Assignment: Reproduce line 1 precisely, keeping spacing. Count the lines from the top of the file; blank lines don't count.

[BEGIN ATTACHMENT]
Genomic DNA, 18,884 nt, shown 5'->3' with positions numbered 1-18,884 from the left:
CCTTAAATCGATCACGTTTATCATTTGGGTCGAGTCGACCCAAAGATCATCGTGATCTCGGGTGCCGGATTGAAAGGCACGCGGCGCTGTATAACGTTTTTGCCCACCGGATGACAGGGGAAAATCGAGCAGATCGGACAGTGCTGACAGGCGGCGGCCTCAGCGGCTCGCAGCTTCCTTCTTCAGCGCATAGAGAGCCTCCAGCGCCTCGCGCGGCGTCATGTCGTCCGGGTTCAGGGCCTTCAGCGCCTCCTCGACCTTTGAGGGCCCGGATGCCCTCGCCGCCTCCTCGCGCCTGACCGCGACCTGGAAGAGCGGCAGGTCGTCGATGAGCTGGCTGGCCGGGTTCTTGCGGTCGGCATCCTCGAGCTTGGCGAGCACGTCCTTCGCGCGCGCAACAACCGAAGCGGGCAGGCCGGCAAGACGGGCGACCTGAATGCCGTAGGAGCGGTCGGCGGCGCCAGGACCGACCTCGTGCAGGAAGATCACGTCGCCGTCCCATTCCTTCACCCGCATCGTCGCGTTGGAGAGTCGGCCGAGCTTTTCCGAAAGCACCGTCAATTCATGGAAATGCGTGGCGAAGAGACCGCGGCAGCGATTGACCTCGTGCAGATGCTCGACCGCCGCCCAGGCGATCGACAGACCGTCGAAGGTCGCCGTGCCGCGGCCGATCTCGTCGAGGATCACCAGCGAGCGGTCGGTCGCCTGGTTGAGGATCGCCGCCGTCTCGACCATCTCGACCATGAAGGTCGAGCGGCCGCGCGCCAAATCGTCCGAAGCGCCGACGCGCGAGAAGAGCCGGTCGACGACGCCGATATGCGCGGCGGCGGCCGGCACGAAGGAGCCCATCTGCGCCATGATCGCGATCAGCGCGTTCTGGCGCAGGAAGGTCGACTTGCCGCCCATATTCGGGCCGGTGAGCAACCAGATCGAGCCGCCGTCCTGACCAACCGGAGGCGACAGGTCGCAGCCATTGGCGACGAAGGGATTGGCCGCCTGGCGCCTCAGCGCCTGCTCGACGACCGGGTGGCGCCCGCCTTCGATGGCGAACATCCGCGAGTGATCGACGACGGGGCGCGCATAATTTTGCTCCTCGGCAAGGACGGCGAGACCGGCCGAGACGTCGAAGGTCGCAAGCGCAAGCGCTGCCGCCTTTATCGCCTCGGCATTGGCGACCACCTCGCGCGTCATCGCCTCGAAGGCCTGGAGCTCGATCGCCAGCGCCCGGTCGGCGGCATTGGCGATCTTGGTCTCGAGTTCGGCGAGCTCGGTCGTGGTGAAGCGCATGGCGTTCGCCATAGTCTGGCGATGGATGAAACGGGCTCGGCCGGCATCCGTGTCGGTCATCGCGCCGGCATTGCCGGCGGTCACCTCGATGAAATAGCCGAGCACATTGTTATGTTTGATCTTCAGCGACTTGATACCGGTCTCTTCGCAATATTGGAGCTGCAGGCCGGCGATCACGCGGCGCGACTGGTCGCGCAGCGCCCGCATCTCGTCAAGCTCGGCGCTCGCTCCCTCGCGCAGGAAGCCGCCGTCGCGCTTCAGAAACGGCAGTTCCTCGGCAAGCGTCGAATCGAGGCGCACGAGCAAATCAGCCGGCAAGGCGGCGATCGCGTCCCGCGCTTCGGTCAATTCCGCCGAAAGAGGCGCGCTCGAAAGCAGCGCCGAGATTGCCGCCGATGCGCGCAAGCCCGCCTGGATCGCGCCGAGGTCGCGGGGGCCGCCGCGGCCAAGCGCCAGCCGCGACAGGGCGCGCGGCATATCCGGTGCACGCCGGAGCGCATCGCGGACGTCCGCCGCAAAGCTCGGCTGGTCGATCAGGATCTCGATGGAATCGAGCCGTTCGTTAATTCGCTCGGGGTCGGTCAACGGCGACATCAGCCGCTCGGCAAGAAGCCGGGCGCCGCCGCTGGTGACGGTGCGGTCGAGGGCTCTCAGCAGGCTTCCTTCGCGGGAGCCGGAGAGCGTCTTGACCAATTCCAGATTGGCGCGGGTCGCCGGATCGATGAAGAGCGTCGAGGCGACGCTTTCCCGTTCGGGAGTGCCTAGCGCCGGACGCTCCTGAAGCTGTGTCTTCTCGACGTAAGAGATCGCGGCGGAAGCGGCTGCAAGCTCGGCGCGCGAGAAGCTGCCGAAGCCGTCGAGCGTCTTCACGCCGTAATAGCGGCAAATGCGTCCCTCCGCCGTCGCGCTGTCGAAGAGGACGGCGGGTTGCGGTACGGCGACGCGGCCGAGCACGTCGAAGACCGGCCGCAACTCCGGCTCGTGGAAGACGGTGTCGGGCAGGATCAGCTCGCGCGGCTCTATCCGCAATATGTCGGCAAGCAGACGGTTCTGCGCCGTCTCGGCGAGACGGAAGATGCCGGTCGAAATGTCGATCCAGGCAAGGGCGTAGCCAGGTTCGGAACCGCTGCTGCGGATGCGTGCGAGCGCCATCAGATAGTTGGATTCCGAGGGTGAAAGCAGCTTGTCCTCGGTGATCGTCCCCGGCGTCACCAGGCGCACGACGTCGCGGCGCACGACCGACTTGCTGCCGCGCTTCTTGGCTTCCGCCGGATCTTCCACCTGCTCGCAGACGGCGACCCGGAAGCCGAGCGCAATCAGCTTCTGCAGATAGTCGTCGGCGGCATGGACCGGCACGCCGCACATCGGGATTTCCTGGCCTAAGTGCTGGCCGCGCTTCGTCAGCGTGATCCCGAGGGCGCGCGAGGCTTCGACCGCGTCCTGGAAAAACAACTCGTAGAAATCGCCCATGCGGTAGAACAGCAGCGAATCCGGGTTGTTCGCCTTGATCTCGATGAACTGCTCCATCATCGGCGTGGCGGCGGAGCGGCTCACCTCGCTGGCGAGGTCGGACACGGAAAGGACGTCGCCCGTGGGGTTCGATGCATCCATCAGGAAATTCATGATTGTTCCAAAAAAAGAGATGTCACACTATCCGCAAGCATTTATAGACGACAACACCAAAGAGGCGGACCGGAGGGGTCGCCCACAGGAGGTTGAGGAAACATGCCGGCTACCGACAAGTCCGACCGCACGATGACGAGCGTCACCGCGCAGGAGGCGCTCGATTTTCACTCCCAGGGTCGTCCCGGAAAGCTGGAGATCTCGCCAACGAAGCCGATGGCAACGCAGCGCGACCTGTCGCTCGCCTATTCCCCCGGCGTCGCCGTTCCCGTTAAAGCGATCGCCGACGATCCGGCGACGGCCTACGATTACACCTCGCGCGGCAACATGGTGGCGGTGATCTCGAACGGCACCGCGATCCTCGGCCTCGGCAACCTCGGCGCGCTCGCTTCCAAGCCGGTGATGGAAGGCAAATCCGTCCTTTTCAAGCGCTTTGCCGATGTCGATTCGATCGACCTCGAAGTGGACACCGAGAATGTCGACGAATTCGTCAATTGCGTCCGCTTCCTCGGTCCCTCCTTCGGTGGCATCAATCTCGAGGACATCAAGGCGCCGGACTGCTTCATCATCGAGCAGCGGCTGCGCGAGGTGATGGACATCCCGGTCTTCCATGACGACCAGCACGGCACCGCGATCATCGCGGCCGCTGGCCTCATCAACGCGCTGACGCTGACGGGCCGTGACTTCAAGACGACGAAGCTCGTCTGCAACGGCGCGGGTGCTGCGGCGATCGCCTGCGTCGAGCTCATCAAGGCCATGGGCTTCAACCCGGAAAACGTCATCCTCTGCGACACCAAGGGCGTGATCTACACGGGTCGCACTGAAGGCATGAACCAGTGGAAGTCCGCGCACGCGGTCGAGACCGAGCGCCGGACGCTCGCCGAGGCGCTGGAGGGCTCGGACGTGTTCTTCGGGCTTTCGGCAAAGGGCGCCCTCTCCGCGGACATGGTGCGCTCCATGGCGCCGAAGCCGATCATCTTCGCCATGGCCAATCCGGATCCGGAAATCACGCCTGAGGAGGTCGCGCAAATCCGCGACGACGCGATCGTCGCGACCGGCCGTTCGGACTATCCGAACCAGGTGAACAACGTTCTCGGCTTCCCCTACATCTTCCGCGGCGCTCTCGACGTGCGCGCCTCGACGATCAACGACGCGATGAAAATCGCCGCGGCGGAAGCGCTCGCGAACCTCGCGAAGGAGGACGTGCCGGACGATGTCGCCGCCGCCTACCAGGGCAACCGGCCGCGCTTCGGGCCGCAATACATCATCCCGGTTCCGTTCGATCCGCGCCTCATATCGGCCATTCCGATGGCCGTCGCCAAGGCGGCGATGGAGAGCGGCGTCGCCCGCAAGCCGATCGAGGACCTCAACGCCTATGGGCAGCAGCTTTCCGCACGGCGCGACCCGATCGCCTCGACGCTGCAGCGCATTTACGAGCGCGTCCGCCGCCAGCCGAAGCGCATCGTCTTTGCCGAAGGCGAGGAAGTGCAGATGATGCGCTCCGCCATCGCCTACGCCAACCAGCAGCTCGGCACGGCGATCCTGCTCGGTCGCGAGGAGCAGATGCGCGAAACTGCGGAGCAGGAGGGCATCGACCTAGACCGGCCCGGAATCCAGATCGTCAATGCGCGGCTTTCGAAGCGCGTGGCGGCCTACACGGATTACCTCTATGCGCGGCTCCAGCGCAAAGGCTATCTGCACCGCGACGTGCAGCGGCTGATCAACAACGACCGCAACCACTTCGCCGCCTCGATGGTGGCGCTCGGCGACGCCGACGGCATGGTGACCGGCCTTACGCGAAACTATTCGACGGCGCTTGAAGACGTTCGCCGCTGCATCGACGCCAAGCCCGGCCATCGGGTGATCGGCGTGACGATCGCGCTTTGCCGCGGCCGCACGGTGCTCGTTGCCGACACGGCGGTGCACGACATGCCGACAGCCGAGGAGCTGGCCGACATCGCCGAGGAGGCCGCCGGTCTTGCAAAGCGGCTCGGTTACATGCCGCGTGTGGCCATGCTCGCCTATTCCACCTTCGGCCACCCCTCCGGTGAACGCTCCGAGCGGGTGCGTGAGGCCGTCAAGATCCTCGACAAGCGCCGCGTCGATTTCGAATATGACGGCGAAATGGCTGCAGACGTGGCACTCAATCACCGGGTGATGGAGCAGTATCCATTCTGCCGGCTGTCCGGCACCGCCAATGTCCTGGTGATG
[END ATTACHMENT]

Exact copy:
Genomic DNA, 18,884 nt, shown 5'->3' with positions numbered 1-18,884 from the left: